My name is unique, but my parents went out of their way to regularly remind me about how special my name really is. Originating in Nigeria, Okwunne means “her mother’s words”. For me, it means being strong enough to withstand any obstacles and my parents made sure I knew this about myself.
My mother was born in Windhoek, Namibia and my father was born in Enugu, Nigeria. They both moved to New York, where they met, and began their lives in America. I grew up in Connecticut before moving to Georgia – I was 13 years old when we moved and have been here ever since.
As soon as I moved to Georgia, I was in extreme cultural shock. Moving from the North to the South, I quickly learned that these places weren’t just two ends of a geographical map, but two sides of a cultural world. I remember in the 5th grade I asked “can I use the restroom”, but my teacher came back and said, “it’s ‘MAY I use the restroom?’”. The fine-print grammar would have never been corrected like that in Connecticut. Other times I would respond to questions or requests with “yes”, but my teacher would correct me with, “you mean ‘yes ma’am’”. Previously, my northern culture was direct and no-nonsense, but the south was rooted in old-school manners and tradition. This was the first time I realized, “things are different here”.
Growing up, everyone looked the same in my eyes, regardless of the situation. Even still, fitting in and finding my own was a difficult step for me. I was an outsider and these local kids had been together since they were in diapers. Not only was I coming late to the party, but I LOOKED very different from them as well. I wanted to be accepted by them though, like any 13-year-old. Not just for what I looked like, but also as their friend – for the PERSON that I was on the inside. Thankfully, I was able to connect with a group of friends who I am still friends with today. This tight-knit group has always treated me as one of their own. They see me for everything that makes me “me” – both inside and out. And despite our differences, they have loved me like I was there with them in “Diapers Days”.
In the years following, I was fortunate to graduate from college and enter the workforce. Because of the hardships and triumphs of generations before me, I had access to opportunities for success that would not be available to me without their blood and determination. I was able to pursue education and employment without the discrimination that others endured. Thanks to our strides as a nation towards accepting and understanding the beauty of diversity, I didn’t have to overcome anything “extra” because of my skin color. Here, I have had the opportunity to experience the wholeness of that diversity – those from different generations, backgrounds, religions, ethnicities, etc.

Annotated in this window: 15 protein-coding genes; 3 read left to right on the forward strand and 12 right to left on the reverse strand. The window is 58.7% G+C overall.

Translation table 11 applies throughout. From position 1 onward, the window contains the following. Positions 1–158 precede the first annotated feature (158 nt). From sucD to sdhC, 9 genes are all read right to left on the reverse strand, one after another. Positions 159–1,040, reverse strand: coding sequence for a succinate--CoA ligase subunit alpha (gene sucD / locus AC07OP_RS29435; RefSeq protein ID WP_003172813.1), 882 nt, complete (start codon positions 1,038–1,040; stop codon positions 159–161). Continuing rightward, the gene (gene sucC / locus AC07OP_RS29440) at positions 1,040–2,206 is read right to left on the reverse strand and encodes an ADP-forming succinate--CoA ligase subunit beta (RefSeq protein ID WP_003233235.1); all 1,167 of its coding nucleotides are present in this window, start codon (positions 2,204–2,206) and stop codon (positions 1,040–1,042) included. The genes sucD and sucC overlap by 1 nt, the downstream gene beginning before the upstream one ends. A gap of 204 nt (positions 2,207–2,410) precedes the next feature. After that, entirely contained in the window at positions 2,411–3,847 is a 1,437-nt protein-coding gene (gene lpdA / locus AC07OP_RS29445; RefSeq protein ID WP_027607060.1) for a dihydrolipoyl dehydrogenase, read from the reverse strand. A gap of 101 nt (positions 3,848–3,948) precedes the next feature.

However, instances of injustice and social/racial prejudice were still happening all around us. Woven between acts of terrorism, housing and stock market crises, and pandemic outbreaks, these, often violent, acts of racism and prejudice were not spotlighted or circulated like the incidents we’ve seen more recently.
In 2020, George Floyd’s death sparked riots, protests, and anger across the U.S. The violence and mistreatment that had been swept under the rug or overshadowed before was now front and center and demanded to be addressed. I mean, the video of this horrific murder was TRENDING on social media. There was no hiding from or ignoring this problem any longer. This spark became a movement that spread like wildfire across our country.
Honestly, it was terrifying to feel like things were getting worse while, at the same time, our nation was pushing forward towards peace, equality, and reconciliation. As a person of color, I lived with the real fear that I could be next. What might happen to me during a mundane, everyday errand? As an American, I ached to think what could be happening in other parts of our country. I can’t speak for everyone, but I can’t imagine anyone not being shaken and fearful as a person living through this experience. In some way, everyone could relate to the terror that was happening right in front of us.
This horrendous event created a voice that could not be drowned out and enabled those who have been wronged and oppressed to speak out. The conversation and action towards preventing tragedy like this from happening again was ignited.
I am thankful for my positive experiences with the meshing of cultures- especially because I know that not everyone has been fortunate enough to experience the same. I have learned that everyone grew up differently and have had different experiences mold and shape them. But I’ve lived in the South long enough now to know that we still have a lot of growing to do.
On this day, Juneteenth, it’s important that we take the opportunity to educate ourselves on what our ancestors endured to obtain this freedom we celebrate. The holiday is not only special to me, but for others to recognize this day. My future children will be able to learn what this country-wide holiday means and how to pass that on beyond our lifetime. We can celebrate how far we’ve come as a nation, but still recognize that we still have far to go.
About the Author:
Okwunne Ogbogu is an Account Associate at CR Solutions and is based out of company headquarters in Alpharetta, GA. Follow Okwunne on Linkedin to stay up to date on recent insurance risk management articles and insights.